She, of course, is rising to the challenge, and in my heart, I know she’ll be fine – but can someone please explain that to my panic attacks?
I realise that my experience is just one of many, so I went to my “mummy brains trust” and asked them for their words of wisdom when it comes to raising tweens. These women are often the ones I go to for my sanity checks – they are more laid back than me and seem to have this parenting thing down pat!
Parent’s collective thoughts
“I realised quite early in my parenting journey that you can’t really parent each kid exactly the same because they’re all so different. Not just gender, but personality, emotions, motivations etc. I do think they need to learn independence in measured doses in the tween years. They need to know we trust them to make their own decisions, but Mum & Dad will always back them up in all situations, good and bad (except for when he doesn’t wear proper school uniform. If he gets a detention that’s his problem). “
“My husband’s Nanna (Mum of 3 feisty boys in as many years) always believed in keeping them busy with sport/activities/hobbies etc to keep them out of trouble. Which sounds very 1950’s, but I do think kids that age need something to occupy them, whether it be active, creative or just something they enjoy. And having friends outside their everyday school friends helps too. Friends are super important at this age. Anyway, that’s my parenting wisdom of the day. I’m really just procrastinating and avoiding the vacuum” . (*Note from Nicci – this is why I love this lady – procrastination and I are great friends!)
“Pick your battles. Help and guide them to make (good) decisions…. but don’t make the decisions for them. Keep them busy in well-rounded and wide variety of activities.”
“Teach them to respect the fact everyone is different and therefore will react and need different things at different times in their life.”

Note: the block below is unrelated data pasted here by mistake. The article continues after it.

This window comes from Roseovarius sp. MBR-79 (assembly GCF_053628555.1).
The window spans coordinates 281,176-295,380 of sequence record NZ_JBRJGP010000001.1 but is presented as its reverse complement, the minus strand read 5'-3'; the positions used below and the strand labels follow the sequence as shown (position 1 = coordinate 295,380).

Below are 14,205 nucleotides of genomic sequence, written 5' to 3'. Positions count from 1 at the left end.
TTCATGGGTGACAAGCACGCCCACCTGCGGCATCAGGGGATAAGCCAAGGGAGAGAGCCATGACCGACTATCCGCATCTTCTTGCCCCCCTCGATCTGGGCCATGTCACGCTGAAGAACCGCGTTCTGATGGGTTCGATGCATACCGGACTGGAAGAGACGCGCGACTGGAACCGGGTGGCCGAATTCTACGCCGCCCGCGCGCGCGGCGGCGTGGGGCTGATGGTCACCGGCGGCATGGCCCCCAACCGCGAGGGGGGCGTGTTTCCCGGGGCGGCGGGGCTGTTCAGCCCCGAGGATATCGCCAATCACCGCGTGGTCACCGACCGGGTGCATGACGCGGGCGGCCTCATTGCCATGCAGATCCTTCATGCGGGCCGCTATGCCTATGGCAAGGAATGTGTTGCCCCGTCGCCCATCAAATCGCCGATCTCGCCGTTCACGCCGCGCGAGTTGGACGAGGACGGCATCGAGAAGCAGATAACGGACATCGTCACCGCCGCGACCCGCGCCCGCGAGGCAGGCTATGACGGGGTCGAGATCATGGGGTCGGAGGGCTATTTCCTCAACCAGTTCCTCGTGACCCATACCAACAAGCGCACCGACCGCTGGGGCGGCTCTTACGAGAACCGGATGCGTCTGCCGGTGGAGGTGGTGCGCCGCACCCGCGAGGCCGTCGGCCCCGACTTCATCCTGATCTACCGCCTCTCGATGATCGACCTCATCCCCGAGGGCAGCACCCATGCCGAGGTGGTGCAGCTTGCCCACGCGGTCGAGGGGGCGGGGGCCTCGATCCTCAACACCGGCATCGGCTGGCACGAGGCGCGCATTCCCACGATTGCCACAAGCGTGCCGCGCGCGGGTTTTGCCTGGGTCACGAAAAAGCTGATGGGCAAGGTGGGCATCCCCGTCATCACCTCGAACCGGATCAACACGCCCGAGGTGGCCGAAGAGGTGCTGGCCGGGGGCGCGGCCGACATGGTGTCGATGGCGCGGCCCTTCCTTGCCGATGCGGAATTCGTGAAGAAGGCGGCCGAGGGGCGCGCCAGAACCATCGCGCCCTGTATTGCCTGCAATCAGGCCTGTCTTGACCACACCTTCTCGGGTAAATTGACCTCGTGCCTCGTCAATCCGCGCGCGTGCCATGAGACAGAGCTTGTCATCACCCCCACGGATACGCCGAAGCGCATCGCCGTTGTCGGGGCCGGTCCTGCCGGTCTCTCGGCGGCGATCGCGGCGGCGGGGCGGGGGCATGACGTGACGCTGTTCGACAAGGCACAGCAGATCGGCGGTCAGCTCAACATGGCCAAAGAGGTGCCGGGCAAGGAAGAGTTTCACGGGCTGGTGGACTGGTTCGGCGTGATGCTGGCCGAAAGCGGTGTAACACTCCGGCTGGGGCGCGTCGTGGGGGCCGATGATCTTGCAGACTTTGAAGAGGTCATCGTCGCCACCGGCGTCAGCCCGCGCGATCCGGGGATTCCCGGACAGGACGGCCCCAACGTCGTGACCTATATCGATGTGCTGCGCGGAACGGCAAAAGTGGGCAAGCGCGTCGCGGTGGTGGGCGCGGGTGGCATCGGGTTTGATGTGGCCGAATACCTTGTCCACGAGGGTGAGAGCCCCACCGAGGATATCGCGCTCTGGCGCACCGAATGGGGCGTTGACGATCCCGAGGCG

“Have fun together, you’re never too old or too tall for hugs!”
“Oh, and I will not drop your hat/laptop/ drink bottle/homework off at school because you forgot to pack it… but if you’re anywhere where you feel uncomfortable or not safe day or night I will pick you up!”
“Let your child know that you’ll always take the blame if they need to get out of a difficult situation. Blame us, we can take the heat if it means they stay safe and make good choices. Tell them your mum is lame, old fashioned and strict and you have to go home. Tell them anything, I will always be okay with it. Also, teach them how good it feels to make someone’s day. These bursts of happiness, can make a huge difference in balancing the hormonal downs of tweenage”
Audir | people
Nicci Richman – Owner
Description: Audir is a People Development consultancy that supports workplaces to create environments in which all their people can thrive. Nicci founded Audir to highlight and facilitate the richness and strengths that neuro-diverse individuals bring to the workplace. “I believe everyone deserves to belong, to have a meaningful career and work life, to be valued for their strengths and have the freedom to be who they really are.”
Phone: 0417 373 351